When it comes to dieting, two things set us up for failure. They both have to do with our own personal mindset and ability to stay motivated, and set attainable goals. Setting unattainable goals will make the process of weight loss seem much longer, and harder, driving you to become unmotivated and unclear about what you’re doing and why.
1. The feeling of unattainable goals.
Sometimes life just feels like it has us completely by the balls, making every goal we set feel like it is completely unattainable. Like, no matter how hard we try to grasp and tear our way to success, it just gets further from our reach.
Notice in the numbered sentence, I said “the feeling”. That means that this is literally just a feeling, it will pass. This feeling usually comes in the beginning of your journey when your goal weight just looks like a huge number that you don’t even want to say out loud.
Let’s use me as an example:
Start weight: 356.4 pounds
Goal weight: 180 pounds
Current weight: 334.4 pounds
When you start looking at the number difference, if may just set you off track. The best way to look at this difference is in “milestones”. My first milestone to achieve was lose 15 pounds. That means I have 174.4 pounds left to go, looking at it like that can be discouraging all in it’s own. Milestones and goals are different.
Milestones: small, easily achieved stepping stones to a goal.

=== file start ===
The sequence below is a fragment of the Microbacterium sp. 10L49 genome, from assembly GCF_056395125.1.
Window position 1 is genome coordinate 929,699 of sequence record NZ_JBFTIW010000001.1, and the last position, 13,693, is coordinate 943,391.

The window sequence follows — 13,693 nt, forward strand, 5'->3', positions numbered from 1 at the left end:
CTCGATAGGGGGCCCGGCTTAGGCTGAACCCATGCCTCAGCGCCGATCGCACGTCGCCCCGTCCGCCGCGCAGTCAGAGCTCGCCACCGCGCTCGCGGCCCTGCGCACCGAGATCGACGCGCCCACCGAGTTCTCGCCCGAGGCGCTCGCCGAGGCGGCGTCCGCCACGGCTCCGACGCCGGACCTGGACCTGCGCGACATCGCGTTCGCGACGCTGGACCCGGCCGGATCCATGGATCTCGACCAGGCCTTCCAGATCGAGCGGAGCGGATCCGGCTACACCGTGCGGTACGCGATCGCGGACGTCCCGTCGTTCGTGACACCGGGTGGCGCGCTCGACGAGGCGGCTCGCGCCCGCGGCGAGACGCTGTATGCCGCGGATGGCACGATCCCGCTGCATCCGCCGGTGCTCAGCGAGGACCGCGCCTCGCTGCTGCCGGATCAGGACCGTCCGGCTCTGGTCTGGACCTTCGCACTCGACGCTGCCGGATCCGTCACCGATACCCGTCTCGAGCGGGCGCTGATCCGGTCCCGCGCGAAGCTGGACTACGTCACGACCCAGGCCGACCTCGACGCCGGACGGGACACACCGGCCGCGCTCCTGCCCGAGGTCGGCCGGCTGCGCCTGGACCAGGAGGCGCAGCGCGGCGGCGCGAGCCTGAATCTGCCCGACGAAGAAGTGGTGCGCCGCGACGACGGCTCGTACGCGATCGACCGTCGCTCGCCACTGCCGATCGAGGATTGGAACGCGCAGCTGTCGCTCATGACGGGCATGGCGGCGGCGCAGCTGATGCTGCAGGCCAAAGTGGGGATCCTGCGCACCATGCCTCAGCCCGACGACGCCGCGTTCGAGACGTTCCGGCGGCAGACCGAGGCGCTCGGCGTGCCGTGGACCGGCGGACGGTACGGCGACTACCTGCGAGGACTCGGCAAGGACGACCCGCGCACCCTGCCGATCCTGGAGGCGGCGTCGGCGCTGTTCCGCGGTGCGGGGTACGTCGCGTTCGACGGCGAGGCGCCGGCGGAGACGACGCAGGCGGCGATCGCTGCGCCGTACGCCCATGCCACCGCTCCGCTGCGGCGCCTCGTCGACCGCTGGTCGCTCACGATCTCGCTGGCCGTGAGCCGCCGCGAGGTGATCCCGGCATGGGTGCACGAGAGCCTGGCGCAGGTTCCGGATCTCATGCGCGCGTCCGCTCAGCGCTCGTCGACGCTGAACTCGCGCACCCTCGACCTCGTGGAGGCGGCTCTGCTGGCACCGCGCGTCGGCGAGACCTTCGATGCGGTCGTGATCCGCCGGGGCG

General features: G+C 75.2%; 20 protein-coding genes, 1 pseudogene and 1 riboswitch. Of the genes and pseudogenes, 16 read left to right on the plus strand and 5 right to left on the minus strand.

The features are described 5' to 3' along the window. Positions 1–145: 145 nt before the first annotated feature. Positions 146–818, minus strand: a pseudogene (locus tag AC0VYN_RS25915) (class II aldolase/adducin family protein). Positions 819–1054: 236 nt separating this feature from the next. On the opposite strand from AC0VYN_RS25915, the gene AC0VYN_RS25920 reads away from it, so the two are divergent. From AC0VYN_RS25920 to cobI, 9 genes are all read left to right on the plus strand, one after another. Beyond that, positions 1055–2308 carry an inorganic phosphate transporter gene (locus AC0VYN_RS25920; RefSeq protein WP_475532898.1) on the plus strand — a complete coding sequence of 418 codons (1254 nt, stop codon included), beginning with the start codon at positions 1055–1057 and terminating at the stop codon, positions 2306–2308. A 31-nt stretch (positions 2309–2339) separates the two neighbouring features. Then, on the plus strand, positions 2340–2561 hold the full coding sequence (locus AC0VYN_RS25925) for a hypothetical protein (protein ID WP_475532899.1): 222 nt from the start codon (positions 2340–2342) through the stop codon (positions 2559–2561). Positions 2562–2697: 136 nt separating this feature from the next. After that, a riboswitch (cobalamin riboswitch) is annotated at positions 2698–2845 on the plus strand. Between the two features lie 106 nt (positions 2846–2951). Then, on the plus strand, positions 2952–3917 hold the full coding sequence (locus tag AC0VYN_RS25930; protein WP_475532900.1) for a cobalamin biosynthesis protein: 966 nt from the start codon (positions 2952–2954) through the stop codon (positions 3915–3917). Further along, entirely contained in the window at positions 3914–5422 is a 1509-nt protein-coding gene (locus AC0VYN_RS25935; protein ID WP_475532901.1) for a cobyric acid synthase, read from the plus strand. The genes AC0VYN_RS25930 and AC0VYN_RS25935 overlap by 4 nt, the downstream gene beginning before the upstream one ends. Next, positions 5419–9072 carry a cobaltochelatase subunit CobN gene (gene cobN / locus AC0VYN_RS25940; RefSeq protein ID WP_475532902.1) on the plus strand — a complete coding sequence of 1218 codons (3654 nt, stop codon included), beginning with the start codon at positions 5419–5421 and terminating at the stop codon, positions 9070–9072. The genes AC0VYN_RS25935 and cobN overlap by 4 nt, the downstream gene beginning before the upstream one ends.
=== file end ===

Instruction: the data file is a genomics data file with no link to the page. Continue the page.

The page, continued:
Goals: bigger, harder to achieve and take longer but feel amazing once you achieve them.
So my first goal is be at 300 pounds. That means that in the spectrum of goals I had 54.4 pounds to lose, I’ve lost 20 pounds so far, meaning I’m approximately 40% completed with my first goal.
Making these numbers smaller, means easier to stay motivated, and make our larger goals seem more attainable and attractive to our minds.
The second thing that really pushes us away from weight loss is being unmotivated. Maybe you’re sore from a workout, or tired from work and children. But, regardless of whatever is holding you back, you need to find the “why” and push through it.
Finding your “why”, is quite simple. Think about the things you have to gain if losing weight.
-Longevity of my health for myself, family, and children.
-The ability to be active with my children.
-Ability to look and feel normal within a military social group.
-The ability to do more physical tasks such as martial arts, hiking and biking.
Those things keep me going on the regular basis. I think about everything I need to do in a day, I think about the energy I need to keep up with my children, my house, and my gym membership. I have to push myself, but I complete my tasks and I own up to my losses.
Find what drives you, use it to stay on track and just keep moving!
For important tips, and tricks to stay motivated after a bad weigh-in, click here.